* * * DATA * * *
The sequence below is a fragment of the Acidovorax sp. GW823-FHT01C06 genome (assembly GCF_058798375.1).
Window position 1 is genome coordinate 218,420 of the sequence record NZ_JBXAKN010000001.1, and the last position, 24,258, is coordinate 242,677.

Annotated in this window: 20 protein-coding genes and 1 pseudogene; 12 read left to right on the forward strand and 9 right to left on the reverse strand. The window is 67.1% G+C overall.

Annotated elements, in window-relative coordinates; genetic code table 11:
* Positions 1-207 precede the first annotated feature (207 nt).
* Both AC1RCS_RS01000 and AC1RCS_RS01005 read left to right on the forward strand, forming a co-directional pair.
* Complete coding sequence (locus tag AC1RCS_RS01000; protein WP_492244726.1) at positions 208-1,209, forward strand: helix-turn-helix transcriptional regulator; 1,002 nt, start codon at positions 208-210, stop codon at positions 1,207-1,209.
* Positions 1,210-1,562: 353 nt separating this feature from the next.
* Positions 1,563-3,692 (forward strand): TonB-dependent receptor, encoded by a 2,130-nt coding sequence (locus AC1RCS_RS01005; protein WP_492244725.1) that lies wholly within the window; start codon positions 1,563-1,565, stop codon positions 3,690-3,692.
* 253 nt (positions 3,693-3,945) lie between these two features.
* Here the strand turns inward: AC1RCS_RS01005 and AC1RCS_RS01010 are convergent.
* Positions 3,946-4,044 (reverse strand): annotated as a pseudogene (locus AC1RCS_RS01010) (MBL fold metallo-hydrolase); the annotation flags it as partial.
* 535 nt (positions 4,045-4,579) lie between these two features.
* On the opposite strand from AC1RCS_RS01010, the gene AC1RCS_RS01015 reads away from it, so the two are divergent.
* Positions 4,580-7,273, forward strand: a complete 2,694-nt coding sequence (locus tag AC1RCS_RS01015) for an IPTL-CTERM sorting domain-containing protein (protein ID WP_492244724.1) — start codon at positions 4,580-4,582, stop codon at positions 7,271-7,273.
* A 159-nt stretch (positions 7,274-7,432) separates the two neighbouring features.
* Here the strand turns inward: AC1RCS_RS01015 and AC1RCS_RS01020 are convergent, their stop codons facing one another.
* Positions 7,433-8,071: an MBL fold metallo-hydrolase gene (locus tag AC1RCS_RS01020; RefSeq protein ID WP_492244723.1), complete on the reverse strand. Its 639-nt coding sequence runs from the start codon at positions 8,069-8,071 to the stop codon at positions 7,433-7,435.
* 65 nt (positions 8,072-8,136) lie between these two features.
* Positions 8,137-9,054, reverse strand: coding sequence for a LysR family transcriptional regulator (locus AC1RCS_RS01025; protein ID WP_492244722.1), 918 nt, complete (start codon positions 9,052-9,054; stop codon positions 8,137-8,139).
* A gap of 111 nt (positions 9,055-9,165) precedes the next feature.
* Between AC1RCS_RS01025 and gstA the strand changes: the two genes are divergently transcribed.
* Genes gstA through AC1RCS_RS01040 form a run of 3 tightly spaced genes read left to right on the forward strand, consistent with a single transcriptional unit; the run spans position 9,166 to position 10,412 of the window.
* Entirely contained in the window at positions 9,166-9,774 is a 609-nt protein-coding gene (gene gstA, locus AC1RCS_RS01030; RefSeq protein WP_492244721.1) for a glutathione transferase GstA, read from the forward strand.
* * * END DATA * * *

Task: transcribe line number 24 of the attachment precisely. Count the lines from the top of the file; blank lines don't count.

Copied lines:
* Entirely contained in the window at positions 9,166-9,774 is a 609-nt protein-coding gene (gene gstA, locus AC1RCS_RS01030; RefSeq protein WP_492244721.1) for a glutathione transferase GstA, read from the forward strand.